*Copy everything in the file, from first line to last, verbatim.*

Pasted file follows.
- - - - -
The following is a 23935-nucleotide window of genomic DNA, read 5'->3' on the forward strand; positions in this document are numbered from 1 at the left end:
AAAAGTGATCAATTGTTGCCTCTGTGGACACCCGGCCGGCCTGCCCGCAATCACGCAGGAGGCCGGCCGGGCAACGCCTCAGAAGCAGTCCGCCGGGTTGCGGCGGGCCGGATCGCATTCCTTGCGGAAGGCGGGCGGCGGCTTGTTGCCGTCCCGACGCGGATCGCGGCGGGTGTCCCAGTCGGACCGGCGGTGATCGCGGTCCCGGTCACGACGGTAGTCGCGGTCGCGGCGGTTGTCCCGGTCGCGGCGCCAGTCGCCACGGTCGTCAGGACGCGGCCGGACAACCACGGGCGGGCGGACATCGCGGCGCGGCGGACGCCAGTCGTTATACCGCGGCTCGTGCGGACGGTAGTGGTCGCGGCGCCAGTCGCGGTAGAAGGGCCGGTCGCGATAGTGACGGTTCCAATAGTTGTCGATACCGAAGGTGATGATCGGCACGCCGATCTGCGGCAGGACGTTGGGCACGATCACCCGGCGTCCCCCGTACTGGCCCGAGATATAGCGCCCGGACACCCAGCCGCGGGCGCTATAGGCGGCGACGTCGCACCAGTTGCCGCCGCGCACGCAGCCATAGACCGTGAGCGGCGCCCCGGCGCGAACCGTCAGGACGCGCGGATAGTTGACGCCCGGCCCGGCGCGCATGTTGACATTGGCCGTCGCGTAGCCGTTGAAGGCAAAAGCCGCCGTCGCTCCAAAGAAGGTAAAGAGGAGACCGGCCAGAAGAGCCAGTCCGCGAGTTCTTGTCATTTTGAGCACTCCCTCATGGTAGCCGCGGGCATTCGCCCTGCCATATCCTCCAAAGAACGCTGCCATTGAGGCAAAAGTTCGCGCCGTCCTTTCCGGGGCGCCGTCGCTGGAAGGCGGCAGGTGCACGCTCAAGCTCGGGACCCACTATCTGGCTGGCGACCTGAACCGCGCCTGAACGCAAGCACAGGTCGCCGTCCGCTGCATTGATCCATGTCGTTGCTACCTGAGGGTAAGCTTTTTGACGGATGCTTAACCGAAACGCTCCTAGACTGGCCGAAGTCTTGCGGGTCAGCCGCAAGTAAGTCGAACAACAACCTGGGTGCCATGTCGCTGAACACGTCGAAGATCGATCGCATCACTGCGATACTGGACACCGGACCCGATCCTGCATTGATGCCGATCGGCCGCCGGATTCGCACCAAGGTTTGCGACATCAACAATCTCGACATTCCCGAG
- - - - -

The following is a 23935-nucleotide window of genomic DNA, read 5'->3' on the forward strand; positions in this document are numbered from 1 at the left end:
AAAAGTGATCAATTGTTGCCTCTGTGGACACCCGGCCGGCCTGCCCGCAATCACGCAGGAGGCCGGCCGGGCAACGCCTCAGAAGCAGTCCGCCGGGTTGCGGCGGGCCGGATCGCATTCCTTGCGGAAGGCGGGCGGCGGCTTGTTGCCGTCCCGACGCGGATCGCGGCGGGTGTCCCAGTCGGACCGGCGGTGATCGCGGTCCCGGTCACGACGGTAGTCGCGGTCGCGGCGGTTGTCCCGGTCGCGGCGCCAGTCGCCACGGTCGTCAGGACGCGGCCGGACAACCACGGGCGGGCGGACATCGCGGCGCGGCGGACGCCAGTCGTTATACCGCGGCTCGTGCGGACGGTAGTGGTCGCGGCGCCAGTCGCGGTAGAAGGGCCGGTCGCGATAGTGACGGTTCCAATAGTTGTCGATACCGAAGGTGATGATCGGCACGCCGATCTGCGGCAGGACGTTGGGCACGATCACCCGGCGTCCCCCGTACTGGCCCGAGATATAGCGCCCGGACACCCAGCCGCGGGCGCTATAGGCGGCGACGTCGCACCAGTTGCCGCCGCGCACGCAGCCATAGACCGTGAGCGGCGCCCCGGCGCGAACCGTCAGGACGCGCGGATAGTTGACGCCCGGCCCGGCGCGCATGTTGACATTGGCCGTCGCGTAGCCGTTGAAGGCAAAAGCCGCCGTCGCTCCAAAGAAGGTAAAGAGGAGACCGGCCAGAAGAGCCAGTCCGCGAGTTCTTGTCATTTTGAGCACTCCCTCATGGTAGCCGCGGGCATTCGCCCTGCCATATCCTCCAAAGAACGCTGCCATTGAGGCAAAAGTTCGCGCCGTCCTTTCCGGGGCGCCGTCGCTGGAAGGCGGCAGGTGCACGCTCAAGCTCGGGACCCACTATCTGGCTGGCGACCTGAACCGCGCCTGAACGCAAGCACAGGTCGCCGTCCGCTGCATTGATCCATGTCGTTGCTACCTGAGGGTAAGCTTTTTGACGGATGCTTAACCGAAACGCTCCTAGACTGGCCGAAGTCTTGCGGGTCAGCCGCAAGTAAGTCGAACAACAACCTGGGTGCCATGTCGCTGAACACGTCGAAGATCGATCGCATCACTGCGATACTGGACACCGGACCCGATCCTGCATTGATGCCGATCGGCCGCCGGATTCGCACCAAGGTTTGCGACATCAACAATCTCGACATTCCCGAG